Mary Eliza Mahoney, R.N.
First Black Nurse
At the New England Hospital for Women and Children in Roxbury, Massachusetts, a three-by-five, black, paper-covered memorandum book is kept under lock and key, along with other historical materials dealing with the founding and operation of this institution devoted to the medical and nursing education of women. On page 5 of this simple little book, the name Mary Mahoney has been inscribed. Thus began the record of the indomitable courage of the 90 pound Negro woman who became the first graduate nurse of her race in America.
Mary Mahoney was born in Boston in 1845; an unverified report gives the date as Aril 16. She lived with her parents, Charles Mahoney and Mary Jane Steward Mahoney, at 31 Westminster Street in Roxbury.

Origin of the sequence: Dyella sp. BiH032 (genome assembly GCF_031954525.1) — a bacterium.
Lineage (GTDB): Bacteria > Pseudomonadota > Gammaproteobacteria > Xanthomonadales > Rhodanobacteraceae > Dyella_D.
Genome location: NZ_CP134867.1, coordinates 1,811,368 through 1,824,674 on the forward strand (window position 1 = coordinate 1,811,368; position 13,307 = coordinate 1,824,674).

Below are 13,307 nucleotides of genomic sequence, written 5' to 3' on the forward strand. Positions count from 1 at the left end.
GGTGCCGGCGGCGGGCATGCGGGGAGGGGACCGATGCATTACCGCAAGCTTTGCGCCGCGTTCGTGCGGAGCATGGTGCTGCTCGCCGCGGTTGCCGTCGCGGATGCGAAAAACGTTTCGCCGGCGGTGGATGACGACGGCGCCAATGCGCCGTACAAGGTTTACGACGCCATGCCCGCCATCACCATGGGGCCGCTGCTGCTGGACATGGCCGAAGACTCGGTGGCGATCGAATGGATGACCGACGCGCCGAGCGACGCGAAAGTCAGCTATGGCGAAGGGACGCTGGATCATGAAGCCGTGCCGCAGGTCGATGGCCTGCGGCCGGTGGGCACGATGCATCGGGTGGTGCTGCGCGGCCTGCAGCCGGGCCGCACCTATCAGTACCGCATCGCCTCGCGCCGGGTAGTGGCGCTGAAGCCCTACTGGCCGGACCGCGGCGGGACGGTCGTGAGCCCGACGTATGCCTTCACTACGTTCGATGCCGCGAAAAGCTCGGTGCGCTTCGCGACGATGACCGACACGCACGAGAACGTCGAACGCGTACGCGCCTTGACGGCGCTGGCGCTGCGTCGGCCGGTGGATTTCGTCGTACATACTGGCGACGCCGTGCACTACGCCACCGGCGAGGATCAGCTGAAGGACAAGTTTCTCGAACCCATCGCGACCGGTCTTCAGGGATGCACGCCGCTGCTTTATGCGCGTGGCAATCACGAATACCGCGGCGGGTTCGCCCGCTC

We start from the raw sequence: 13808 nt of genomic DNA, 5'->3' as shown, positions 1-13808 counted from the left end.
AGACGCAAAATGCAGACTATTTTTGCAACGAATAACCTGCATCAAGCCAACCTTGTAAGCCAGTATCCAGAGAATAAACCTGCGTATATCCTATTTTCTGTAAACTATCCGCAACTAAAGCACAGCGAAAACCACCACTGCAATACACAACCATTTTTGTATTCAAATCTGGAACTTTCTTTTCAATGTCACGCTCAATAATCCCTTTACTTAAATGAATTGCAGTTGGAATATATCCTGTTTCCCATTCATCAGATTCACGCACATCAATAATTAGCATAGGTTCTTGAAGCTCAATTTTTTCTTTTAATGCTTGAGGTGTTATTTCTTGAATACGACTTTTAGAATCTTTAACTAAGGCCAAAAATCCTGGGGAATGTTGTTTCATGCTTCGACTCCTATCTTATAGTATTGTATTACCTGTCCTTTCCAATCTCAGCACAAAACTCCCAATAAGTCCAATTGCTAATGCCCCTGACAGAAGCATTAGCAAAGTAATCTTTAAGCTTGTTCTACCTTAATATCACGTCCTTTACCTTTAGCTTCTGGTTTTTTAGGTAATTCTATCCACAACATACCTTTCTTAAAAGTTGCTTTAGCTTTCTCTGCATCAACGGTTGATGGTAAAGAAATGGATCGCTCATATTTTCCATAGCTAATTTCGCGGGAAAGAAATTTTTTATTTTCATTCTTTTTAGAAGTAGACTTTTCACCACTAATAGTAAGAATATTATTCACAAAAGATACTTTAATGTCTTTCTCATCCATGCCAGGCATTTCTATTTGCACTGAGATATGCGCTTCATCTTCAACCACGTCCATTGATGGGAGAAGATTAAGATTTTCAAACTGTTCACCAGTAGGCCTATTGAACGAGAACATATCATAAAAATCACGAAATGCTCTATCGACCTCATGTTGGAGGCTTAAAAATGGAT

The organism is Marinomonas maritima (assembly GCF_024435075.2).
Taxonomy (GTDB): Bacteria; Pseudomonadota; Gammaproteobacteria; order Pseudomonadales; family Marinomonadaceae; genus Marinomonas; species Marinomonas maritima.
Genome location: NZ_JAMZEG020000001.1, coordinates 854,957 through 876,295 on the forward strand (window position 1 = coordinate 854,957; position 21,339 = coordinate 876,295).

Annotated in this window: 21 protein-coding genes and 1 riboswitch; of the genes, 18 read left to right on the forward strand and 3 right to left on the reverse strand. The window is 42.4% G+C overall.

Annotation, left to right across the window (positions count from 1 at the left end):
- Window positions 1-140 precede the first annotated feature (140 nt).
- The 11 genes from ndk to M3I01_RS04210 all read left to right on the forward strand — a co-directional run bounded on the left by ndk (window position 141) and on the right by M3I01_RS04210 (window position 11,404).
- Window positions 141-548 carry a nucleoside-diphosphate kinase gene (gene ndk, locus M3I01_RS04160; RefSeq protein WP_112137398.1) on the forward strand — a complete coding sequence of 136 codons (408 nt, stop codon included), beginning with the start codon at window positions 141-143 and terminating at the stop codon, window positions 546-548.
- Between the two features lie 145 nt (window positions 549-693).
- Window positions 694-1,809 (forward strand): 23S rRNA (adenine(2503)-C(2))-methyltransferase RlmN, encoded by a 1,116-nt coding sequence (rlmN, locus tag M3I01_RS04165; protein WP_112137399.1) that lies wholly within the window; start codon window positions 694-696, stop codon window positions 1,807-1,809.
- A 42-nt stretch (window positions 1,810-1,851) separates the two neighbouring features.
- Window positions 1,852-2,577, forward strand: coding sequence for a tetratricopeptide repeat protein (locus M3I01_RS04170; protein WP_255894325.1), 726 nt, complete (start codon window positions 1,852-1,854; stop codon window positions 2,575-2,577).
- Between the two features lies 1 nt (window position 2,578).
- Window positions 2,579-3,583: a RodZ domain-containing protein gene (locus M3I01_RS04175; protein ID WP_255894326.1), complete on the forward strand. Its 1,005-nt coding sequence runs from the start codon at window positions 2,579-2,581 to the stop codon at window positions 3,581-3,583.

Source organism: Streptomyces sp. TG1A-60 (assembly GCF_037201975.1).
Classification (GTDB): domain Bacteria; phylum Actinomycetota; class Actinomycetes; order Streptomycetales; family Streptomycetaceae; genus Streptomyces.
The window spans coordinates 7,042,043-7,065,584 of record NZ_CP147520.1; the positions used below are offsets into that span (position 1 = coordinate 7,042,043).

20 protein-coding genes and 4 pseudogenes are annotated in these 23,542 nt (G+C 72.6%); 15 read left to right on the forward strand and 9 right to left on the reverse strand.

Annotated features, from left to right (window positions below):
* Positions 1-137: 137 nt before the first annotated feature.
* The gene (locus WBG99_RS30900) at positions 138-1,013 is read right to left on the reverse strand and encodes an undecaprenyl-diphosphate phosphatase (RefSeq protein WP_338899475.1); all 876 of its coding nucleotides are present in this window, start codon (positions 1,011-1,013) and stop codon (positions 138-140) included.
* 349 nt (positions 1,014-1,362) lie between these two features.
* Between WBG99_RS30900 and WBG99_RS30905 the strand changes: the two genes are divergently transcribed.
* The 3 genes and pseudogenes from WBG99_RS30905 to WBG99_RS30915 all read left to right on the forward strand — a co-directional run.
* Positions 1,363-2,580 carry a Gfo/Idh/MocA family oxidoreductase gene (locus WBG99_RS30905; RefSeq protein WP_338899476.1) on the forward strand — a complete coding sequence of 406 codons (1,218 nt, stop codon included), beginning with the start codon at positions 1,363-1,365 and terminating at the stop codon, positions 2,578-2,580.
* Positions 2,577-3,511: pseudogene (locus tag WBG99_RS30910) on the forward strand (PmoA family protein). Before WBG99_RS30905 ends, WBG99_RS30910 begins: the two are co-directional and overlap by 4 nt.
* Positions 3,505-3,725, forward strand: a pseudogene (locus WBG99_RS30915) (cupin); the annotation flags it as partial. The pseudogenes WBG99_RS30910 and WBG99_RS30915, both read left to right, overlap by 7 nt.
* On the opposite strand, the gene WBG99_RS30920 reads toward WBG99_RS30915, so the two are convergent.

Could she have known how much her enrollment in a school of nursing was to mean to the future of nursing, that knowledge might have helped her over the rough places where she trod. It might have eased for her the fatigue of the 16 hour day and the weariness of the 7 day week devoted to washing and ironing, cleaning and scrubbing, which was the lot of student nurses of her day.
Unlike many blacks of her day, Mary Mahoney decided not to go into domestic work, but enrolled in nursing school. In 1879, out of a class of 40 students, only she, at age 34, and two other white students, graduated. With her graduation, Mahoney changed the face of nursing. Black students were accepted to the school as long as they met the requirements. Also, as a professionally trained nurse, she was noted for her expert care of the sick.
Mahoney recognized the need for nurses to work together to improve the status of blacks in the profession. She became an inspiration to The National Association of Colored Graduate Nurses and helped make it possible for the nurses to be received at the White House by President Warren G. Harding. Because of her dedication and untiring will to inspire future generations, Mary Eliza Mahoney has been an inspiration to thousands of men and women of color who are part of the nursing profession.
Last Modified: November 17, 2004